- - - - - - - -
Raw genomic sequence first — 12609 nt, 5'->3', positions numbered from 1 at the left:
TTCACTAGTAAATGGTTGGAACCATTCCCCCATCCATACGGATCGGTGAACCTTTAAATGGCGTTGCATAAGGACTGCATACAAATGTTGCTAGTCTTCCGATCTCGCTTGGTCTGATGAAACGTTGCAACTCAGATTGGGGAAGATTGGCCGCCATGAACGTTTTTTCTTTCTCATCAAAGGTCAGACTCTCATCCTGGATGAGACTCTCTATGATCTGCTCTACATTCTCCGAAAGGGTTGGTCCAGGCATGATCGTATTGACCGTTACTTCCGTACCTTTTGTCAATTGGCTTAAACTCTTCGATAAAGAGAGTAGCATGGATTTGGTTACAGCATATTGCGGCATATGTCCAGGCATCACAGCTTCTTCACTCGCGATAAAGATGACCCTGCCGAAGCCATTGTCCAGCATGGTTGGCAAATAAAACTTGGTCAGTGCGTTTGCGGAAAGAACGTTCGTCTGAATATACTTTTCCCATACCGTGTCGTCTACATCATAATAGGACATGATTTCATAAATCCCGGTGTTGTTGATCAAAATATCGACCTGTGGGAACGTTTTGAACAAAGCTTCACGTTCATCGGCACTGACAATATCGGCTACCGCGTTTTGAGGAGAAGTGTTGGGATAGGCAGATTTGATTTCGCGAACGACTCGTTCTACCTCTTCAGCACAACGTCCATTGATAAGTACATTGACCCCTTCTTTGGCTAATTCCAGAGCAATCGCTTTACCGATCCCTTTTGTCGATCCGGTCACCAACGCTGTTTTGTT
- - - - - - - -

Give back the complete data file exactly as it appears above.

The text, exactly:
Raw genomic sequence first — 12609 nt, 5'->3', positions numbered from 1 at the left:
TTCACTAGTAAATGGTTGGAACCATTCCCCCATCCATACGGATCGGTGAACCTTTAAATGGCGTTGCATAAGGACTGCATACAAATGTTGCTAGTCTTCCGATCTCGCTTGGTCTGATGAAACGTTGCAACTCAGATTGGGGAAGATTGGCCGCCATGAACGTTTTTTCTTTCTCATCAAAGGTCAGACTCTCATCCTGGATGAGACTCTCTATGATCTGCTCTACATTCTCCGAAAGGGTTGGTCCAGGCATGATCGTATTGACCGTTACTTCCGTACCTTTTGTCAATTGGCTTAAACTCTTCGATAAAGAGAGTAGCATGGATTTGGTTACAGCATATTGCGGCATATGTCCAGGCATCACAGCTTCTTCACTCGCGATAAAGATGACCCTGCCGAAGCCATTGTCCAGCATGGTTGGCAAATAAAACTTGGTCAGTGCGTTTGCGGAAAGAACGTTCGTCTGAATATACTTTTCCCATACCGTGTCGTCTACATCATAATAGGACATGATTTCATAAATCCCGGTGTTGTTGATCAAAATATCGACCTGTGGGAACGTTTTGAACAAAGCTTCACGTTCATCGGCACTGACAATATCGGCTACCGCGTTTTGAGGAGAAGTGTTGGGATAGGCAGATTTGATTTCGCGAACGACTCGTTCTACCTCTTCAGCACAACGTCCATTGATAAGTACATTGACCCCTTCTTTGGCTAATTCCAGAGCAATCGCTTTACCGATCCCTTTTGTCGATCCGGTCACCAACGCTGTTTTGTT